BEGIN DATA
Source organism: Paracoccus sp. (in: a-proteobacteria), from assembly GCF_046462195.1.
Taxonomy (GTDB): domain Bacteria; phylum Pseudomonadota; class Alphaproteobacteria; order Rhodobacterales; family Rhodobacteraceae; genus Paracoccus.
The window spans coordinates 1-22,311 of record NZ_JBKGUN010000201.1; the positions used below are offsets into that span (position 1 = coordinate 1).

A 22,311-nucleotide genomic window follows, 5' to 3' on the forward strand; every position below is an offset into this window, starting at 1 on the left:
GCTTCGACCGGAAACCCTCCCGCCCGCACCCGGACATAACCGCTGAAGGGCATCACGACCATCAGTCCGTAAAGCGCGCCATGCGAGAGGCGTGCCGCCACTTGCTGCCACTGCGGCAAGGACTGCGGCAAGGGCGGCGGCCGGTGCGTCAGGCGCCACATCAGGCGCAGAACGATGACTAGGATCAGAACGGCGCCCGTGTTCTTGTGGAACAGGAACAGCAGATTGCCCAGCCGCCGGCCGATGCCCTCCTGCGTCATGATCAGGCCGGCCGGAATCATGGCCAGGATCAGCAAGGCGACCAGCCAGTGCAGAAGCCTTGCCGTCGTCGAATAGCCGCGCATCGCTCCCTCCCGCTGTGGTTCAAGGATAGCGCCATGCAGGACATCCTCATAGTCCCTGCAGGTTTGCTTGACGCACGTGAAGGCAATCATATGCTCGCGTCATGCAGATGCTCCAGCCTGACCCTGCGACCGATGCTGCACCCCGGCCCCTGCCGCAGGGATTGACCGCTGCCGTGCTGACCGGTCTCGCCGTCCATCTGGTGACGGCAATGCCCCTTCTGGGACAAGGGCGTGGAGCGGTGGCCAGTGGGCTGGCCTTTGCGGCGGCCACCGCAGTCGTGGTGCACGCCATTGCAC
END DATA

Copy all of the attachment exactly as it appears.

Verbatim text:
Source organism: Paracoccus sp. (in: a-proteobacteria), from assembly GCF_046462195.1.
Taxonomy (GTDB): domain Bacteria; phylum Pseudomonadota; class Alphaproteobacteria; order Rhodobacterales; family Rhodobacteraceae; genus Paracoccus.
The window spans coordinates 1-22,311 of record NZ_JBKGUN010000201.1; the positions used below are offsets into that span (position 1 = coordinate 1).

A 22,311-nucleotide genomic window follows, 5' to 3' on the forward strand; every position below is an offset into this window, starting at 1 on the left:
GCTTCGACCGGAAACCCTCCCGCCCGCACCCGGACATAACCGCTGAAGGGCATCACGACCATCAGTCCGTAAAGCGCGCCATGCGAGAGGCGTGCCGCCACTTGCTGCCACTGCGGCAAGGACTGCGGCAAGGGCGGCGGCCGGTGCGTCAGGCGCCACATCAGGCGCAGAACGATGACTAGGATCAGAACGGCGCCCGTGTTCTTGTGGAACAGGAACAGCAGATTGCCCAGCCGCCGGCCGATGCCCTCCTGCGTCATGATCAGGCCGGCCGGAATCATGGCCAGGATCAGCAAGGCGACCAGCCAGTGCAGAAGCCTTGCCGTCGTCGAATAGCCGCGCATCGCTCCCTCCCGCTGTGGTTCAAGGATAGCGCCATGCAGGACATCCTCATAGTCCCTGCAGGTTTGCTTGACGCACGTGAAGGCAATCATATGCTCGCGTCATGCAGATGCTCCAGCCTGACCCTGCGACCGATGCTGCACCCCGGCCCCTGCCGCAGGGATTGACCGCTGCCGTGCTGACCGGTCTCGCCGTCCATCTGGTGACGGCAATGCCCCTTCTGGGACAAGGGCGTGGAGCGGTGGCCAGTGGGCTGGCCTTTGCGGCGGCCACCGCAGTCGTGGTGCACGCCATTGCAC